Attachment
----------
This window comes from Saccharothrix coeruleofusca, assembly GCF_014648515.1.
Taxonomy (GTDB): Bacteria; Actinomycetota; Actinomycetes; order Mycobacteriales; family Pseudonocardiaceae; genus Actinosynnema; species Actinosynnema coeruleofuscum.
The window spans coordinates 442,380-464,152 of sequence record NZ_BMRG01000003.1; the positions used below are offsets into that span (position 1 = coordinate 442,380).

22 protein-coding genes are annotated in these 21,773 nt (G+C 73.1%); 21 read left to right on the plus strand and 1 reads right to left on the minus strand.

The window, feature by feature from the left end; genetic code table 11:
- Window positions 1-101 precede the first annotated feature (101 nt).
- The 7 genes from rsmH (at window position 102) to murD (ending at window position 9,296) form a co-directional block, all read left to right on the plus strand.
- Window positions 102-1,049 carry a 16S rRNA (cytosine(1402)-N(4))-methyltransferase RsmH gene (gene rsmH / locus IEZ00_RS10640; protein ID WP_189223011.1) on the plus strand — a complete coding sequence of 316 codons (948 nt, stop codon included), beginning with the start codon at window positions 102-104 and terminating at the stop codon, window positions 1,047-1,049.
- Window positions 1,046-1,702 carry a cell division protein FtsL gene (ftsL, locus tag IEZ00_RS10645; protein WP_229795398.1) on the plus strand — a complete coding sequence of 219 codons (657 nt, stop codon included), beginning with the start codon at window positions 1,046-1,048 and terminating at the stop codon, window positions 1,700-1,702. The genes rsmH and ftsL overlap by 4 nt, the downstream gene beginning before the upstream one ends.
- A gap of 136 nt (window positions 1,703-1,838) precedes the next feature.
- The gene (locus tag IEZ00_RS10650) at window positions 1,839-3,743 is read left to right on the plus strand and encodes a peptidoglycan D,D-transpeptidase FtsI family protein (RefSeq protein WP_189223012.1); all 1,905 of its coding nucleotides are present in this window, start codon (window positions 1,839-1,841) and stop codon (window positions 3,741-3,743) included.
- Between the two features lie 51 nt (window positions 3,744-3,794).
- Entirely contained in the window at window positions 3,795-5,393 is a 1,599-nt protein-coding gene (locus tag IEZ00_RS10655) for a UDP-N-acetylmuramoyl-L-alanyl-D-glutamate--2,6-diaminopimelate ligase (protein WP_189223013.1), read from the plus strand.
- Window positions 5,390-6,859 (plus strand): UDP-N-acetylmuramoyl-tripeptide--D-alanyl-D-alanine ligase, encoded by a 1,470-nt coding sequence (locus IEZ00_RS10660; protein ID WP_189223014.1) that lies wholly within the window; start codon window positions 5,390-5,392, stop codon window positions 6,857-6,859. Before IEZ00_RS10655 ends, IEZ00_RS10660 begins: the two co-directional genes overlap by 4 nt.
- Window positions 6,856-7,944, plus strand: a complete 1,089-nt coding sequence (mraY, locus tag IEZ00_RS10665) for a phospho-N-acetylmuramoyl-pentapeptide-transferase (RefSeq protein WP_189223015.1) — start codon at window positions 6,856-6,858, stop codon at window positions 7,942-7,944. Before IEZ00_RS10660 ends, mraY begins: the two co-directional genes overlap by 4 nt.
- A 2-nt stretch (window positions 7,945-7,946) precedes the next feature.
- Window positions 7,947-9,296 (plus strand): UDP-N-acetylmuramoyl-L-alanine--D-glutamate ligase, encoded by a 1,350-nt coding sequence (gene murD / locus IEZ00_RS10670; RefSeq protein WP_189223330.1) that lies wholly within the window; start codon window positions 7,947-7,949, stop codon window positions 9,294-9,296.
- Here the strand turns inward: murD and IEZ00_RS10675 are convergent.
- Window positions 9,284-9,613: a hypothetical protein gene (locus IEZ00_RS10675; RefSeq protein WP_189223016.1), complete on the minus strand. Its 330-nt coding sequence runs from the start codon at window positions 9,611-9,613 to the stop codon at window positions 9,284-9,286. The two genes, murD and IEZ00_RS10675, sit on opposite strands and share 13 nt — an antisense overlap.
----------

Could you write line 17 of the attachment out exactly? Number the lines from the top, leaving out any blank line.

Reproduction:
- Window positions 7,947-9,296 (plus strand): UDP-N-acetylmuramoyl-L-alanine--D-glutamate ligase, encoded by a 1,350-nt coding sequence (gene murD / locus IEZ00_RS10670; RefSeq protein WP_189223330.1) that lies wholly within the window; start codon window positions 7,947-7,949, stop codon window positions 9,294-9,296.